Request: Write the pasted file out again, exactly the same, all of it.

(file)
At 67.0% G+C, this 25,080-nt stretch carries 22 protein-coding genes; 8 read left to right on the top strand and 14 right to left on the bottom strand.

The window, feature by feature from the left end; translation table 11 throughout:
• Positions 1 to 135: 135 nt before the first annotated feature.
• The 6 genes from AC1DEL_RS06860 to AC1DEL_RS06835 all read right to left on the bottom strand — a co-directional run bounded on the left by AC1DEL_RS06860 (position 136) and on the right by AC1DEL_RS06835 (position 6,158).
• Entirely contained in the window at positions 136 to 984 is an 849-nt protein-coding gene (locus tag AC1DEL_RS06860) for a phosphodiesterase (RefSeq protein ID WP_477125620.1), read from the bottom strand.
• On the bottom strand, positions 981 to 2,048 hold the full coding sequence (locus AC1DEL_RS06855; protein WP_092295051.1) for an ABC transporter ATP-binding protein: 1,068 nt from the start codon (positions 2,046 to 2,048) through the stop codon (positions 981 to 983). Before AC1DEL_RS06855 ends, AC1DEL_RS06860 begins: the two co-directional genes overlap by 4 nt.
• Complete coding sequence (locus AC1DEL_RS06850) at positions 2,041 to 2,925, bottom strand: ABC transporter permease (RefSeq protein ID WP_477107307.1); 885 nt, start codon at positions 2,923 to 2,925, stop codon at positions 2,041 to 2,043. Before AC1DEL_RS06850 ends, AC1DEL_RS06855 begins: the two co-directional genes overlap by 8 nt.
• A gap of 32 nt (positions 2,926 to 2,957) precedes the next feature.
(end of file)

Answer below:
At 67.0% G+C, this 25,080-nt stretch carries 22 protein-coding genes; 8 read left to right on the top strand and 14 right to left on the bottom strand.

The window, feature by feature from the left end; translation table 11 throughout:
• Positions 1 to 135: 135 nt before the first annotated feature.
• The 6 genes from AC1DEL_RS06860 to AC1DEL_RS06835 all read right to left on the bottom strand — a co-directional run bounded on the left by AC1DEL_RS06860 (position 136) and on the right by AC1DEL_RS06835 (position 6,158).
• Entirely contained in the window at positions 136 to 984 is an 849-nt protein-coding gene (locus tag AC1DEL_RS06860) for a phosphodiesterase (RefSeq protein ID WP_477125620.1), read from the bottom strand.
• On the bottom strand, positions 981 to 2,048 hold the full coding sequence (locus AC1DEL_RS06855; protein WP_092295051.1) for an ABC transporter ATP-binding protein: 1,068 nt from the start codon (positions 2,046 to 2,048) through the stop codon (positions 981 to 983). Before AC1DEL_RS06855 ends, AC1DEL_RS06860 begins: the two co-directional genes overlap by 4 nt.
• Complete coding sequence (locus AC1DEL_RS06850) at positions 2,041 to 2,925, bottom strand: ABC transporter permease (RefSeq protein ID WP_477107307.1); 885 nt, start codon at positions 2,923 to 2,925, stop codon at positions 2,041 to 2,043. Before AC1DEL_RS06850 ends, AC1DEL_RS06855 begins: the two co-directional genes overlap by 8 nt.
• A gap of 32 nt (positions 2,926 to 2,957) precedes the next feature.